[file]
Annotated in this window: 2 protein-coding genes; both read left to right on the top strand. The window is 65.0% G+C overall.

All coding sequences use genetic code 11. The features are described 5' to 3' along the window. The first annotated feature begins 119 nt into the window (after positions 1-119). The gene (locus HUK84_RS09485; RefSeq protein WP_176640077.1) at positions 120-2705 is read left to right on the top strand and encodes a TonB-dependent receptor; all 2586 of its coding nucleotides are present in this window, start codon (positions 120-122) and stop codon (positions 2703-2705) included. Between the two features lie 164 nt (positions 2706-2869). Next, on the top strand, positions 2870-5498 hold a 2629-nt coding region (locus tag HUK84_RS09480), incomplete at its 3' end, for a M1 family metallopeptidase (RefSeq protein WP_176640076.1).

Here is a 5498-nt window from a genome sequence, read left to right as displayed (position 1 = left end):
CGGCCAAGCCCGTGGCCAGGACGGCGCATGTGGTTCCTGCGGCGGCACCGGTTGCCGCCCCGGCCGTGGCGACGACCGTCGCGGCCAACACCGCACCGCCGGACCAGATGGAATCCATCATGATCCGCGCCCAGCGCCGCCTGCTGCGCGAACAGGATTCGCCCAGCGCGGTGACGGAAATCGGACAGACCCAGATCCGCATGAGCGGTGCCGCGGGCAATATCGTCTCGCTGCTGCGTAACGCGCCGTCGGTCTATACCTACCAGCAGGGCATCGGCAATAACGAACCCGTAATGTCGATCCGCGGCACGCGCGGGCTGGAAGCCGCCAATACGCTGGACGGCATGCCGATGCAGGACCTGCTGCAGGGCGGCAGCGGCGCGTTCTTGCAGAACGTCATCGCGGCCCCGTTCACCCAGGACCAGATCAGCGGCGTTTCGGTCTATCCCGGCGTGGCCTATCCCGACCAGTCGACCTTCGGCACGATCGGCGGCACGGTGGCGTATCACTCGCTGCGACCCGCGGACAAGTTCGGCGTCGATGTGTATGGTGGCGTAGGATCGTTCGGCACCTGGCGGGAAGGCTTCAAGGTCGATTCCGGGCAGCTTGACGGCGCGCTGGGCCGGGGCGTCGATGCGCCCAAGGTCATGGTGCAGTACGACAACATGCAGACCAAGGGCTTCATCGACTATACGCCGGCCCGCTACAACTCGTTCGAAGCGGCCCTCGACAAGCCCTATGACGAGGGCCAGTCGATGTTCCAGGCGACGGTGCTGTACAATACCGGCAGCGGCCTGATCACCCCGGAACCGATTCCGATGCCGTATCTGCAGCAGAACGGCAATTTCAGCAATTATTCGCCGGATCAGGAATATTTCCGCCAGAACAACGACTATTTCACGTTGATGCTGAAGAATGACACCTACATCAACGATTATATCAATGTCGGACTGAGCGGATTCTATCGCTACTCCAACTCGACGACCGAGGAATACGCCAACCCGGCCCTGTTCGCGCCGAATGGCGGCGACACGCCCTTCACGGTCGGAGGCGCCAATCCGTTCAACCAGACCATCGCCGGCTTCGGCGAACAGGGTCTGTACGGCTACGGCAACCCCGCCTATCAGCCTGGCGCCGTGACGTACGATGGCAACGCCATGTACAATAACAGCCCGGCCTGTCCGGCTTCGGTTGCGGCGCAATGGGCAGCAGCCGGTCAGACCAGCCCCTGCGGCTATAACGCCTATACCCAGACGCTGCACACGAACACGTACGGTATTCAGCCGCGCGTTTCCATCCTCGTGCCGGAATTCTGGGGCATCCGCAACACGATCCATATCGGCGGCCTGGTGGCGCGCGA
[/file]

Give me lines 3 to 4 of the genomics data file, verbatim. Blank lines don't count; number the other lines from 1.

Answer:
Here is a 5498-nt window from a genome sequence, read left to right as displayed (position 1 = left end):
CGGCCAAGCCCGTGGCCAGGACGGCGCATGTGGTTCCTGCGGCGGCACCGGTTGCCGCCCCGGCCGTGGCGACGACCGTCGCGGCCAACACCGCACCGCCGGACCAGATGGAATCCATCATGATCCGCGCCCAGCGCCGCCTGCTGCGCGAACAGGATTCGCCCAGCGCGGTGACGGAAATCGGACAGACCCAGATCCGCATGAGCGGTGCCGCGGGCAATATCGTCTCGCTGCTGCGTAACGCGCCGTCGGTCTATACCTACCAGCAGGGCATCGGCAATAACGAACCCGTAATGTCGATCCGCGGCACGCGCGGGCTGGAAGCCGCCAATACGCTGGACGGCATGCCGATGCAGGACCTGCTGCAGGGCGGCAGCGGCGCGTTCTTGCAGAACGTCATCGCGGCCCCGTTCACCCAGGACCAGATCAGCGGCGTTTCGGTCTATCCCGGCGTGGCCTATCCCGACCAGTCGACCTTCGGCACGATCGGCGGCACGGTGGCGTATCACTCGCTGCGACCCGCGGACAAGTTCGGCGTCGATGTGTATGGTGGCGTAGGATCGTTCGGCACCTGGCGGGAAGGCTTCAAGGTCGATTCCGGGCAGCTTGACGGCGCGCTGGGCCGGGGCGTCGATGCGCCCAAGGTCATGGTGCAGTACGACAACATGCAGACCAAGGGCTTCATCGACTATACGCCGGCCCGCTACAACTCGTTCGAAGCGGCCCTCGACAAGCCCTATGACGAGGGCCAGTCGATGTTCCAGGCGACGGTGCTGTACAATACCGGCAGCGGCCTGATCACCCCGGAACCGATTCCGATGCCGTATCTGCAGCAGAACGGCAATTTCAGCAATTATTCGCCGGATCAGGAATATTTCCGCCAGAACAACGACTATTTCACGTTGATGCTGAAGAATGACACCTACATCAACGATTATATCAATGTCGGACTGAGCGGATTCTATCGCTACTCCAACTCGACGACCGAGGAATACGCCAACCCGGCCCTGTTCGCGCCGAATGGCGGCGACACGCCCTTCACGGTCGGAGGCGCCAATCCGTTCAACCAGACCATCGCCGGCTTCGGCGAACAGGGTCTGTACGGCTACGGCAACCCCGCCTATCAGCCTGGCGCCGTGACGTACGATGGCAACGCCATGTACAATAACAGCCCGGCCTGTCCGGCTTCGGTTGCGGCGCAATGGGCAGCAGCCGGTCAGACCAGCCCCTGCGGCTATAACGCCTATACCCAGACGCTGCACACGAACACGTACGGTATTCAGCCGCGCGTTTCCATCCTCGTGCCGGAATTCTGGGGCATCCGCAACACGATCCATATCGGCGGCCTGGTGGCGCGCGA